Burundi: Rice farmers get better harvests with motorized tiller (by Jean De Dieu Ininahazwe, for Farm Radio Weekly, in Burundi)
It’s 11 a.m. on the plain of Imbo and the sun is almost at its peak. The plain is the main rice-producing area of Burundi and farmers are busy transplanting rice for the second planting of the year.
Among them is Zénos Nzabampema, a 30-year-old farmer who has a lot to be proud of. He has doubled his rice yields over the last two years. He used to harvest about three tonnes of rice from his single hectare plot. But, he says, “Today, I harvest about 5.5 tonnes or even six tonnes. This is the best production I have ever had as a rice farmer.”
How was he able to achieve these returns? It all started when Mr. Nzabampema’s co-operative obtained two motorized tillers with the support of an international non-profit organization called the International Fertilizer Development Center, or IFDC. The tiller is a piece of motorized farming equipment that enables farmers to prepare land more quickly.
Odette Ntirampeba is president of a local rice co-operative called Girumwete-Dukore, which means “we work with courage.” She says that in two hours, one farmer with a tiller can do the same amount of work as 10 farmers with hoes over two days. At seven million Burundian francs each (4,500 American dollars), the machines are too expensive for the average farmer. But the co-operative negotiated to get two tillers on credit from IFDC. Co-op members contribute to an account used to repay the loan.
All farmers on the Imbo plain benefit from the tillers, whether or not they are members of the co-operative. Farmers who wish to use the equipment pay a fee based on the amount of land they plan to till. Co-op members pay a lower rate.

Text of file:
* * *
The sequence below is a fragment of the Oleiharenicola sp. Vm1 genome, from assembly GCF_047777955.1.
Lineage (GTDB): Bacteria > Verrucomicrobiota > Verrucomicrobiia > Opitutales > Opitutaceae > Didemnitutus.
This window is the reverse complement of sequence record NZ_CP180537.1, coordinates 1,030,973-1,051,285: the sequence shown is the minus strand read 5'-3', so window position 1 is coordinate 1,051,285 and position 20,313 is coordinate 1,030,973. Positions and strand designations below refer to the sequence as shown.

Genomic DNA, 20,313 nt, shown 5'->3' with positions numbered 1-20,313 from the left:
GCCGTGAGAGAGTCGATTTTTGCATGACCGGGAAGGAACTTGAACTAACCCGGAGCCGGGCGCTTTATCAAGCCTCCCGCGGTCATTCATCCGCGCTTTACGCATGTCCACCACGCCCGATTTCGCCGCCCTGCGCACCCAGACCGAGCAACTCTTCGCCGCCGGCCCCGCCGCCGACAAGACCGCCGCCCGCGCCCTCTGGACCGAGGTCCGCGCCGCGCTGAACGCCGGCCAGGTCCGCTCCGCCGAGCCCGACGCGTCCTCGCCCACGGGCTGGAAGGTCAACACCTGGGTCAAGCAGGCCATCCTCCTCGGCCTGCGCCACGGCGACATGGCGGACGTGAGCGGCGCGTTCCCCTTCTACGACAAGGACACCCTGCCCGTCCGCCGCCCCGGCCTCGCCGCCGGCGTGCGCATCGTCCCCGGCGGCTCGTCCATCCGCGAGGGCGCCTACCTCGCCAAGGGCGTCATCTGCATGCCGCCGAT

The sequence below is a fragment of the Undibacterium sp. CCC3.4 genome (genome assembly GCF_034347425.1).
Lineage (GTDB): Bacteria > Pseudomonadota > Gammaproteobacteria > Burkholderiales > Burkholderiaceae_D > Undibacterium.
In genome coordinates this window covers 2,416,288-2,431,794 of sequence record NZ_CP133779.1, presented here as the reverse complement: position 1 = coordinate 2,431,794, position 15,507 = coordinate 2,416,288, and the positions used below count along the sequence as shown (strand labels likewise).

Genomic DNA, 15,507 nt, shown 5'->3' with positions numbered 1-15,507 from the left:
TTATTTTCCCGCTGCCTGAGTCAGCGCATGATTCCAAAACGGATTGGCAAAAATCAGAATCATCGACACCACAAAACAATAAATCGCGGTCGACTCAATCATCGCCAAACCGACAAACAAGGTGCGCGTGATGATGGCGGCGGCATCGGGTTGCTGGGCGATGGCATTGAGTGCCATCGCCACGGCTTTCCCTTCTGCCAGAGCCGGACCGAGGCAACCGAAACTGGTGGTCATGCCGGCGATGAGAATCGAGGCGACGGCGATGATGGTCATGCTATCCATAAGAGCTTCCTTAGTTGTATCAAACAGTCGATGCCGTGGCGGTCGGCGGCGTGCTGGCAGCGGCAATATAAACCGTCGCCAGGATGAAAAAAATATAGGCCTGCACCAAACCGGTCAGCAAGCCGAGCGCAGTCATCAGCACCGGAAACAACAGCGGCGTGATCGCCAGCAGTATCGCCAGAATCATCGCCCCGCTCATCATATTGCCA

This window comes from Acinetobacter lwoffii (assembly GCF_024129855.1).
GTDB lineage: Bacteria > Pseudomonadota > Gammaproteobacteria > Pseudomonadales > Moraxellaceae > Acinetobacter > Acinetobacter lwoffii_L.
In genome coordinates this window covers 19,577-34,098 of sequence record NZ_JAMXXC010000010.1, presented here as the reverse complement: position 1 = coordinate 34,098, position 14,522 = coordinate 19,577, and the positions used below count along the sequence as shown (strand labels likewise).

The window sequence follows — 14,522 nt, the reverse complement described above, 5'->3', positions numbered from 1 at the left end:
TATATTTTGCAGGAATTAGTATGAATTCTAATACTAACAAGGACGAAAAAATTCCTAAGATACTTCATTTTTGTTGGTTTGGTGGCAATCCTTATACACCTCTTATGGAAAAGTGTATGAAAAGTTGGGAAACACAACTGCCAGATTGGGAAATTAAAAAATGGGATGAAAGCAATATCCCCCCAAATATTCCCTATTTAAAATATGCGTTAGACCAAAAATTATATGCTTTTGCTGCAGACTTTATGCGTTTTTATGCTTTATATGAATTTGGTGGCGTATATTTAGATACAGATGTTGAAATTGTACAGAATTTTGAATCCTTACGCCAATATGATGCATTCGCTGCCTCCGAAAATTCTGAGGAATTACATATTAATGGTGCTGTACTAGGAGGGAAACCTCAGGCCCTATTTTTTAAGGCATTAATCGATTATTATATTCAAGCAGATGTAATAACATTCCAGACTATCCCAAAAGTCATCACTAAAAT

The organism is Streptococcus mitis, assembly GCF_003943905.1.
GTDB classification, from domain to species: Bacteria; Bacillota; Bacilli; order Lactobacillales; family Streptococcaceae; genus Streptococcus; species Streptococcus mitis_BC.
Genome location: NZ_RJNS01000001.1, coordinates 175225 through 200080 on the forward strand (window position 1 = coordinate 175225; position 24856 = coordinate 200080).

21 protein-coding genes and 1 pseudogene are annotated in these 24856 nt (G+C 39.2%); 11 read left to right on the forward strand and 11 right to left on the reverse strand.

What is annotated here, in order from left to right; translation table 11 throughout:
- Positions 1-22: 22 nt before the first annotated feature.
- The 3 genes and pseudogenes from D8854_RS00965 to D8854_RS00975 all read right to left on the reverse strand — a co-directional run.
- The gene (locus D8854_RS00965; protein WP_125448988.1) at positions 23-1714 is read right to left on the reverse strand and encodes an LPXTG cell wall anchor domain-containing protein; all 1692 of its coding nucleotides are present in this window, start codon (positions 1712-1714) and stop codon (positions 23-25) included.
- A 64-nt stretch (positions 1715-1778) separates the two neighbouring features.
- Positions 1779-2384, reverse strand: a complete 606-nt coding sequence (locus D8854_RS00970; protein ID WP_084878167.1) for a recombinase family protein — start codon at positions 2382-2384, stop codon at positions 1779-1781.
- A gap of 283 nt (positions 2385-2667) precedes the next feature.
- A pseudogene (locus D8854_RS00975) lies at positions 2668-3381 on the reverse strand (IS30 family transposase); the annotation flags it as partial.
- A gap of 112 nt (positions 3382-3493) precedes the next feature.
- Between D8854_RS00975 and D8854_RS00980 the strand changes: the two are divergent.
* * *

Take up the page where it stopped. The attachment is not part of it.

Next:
Mr. Nzabampema says: “Before, when we did the work by hand, leveling was difficult work. With the tiller, leveling is very simple, which makes it even easier to transplant rice in rows.” As an added benefit, he can use the tiller to bury weeds after he is done leveling. Burying weeds improves the soil, and is much more difficult and time-consuming with a hoe.
A few years ago, Mr. Nzabampema was considering abandoning rice farming because it did not earn him enough money. Labour fees cost him dearly, chipping away at his income. Today, that’s no longer the case. The cost of producing one hectare of rice has been cut by more than half. Even better, he now grows two rice crops a year.
Mr. Nzabampema says, “Over the past two years, my life and my family’s life have changed. Thanks to my new yields, I have earned a lot.” With the new income, he purchased three Friesian cows. Now his family has milk to drink and extra to sell. They also enjoy living in a new, modern home, with enough income to cover their needs and more.
Encouraged by his recent harvests, Mr. Nzabampema is making plans. In the near future, he hopes to buy his own motorized tiller and more land to cultivate.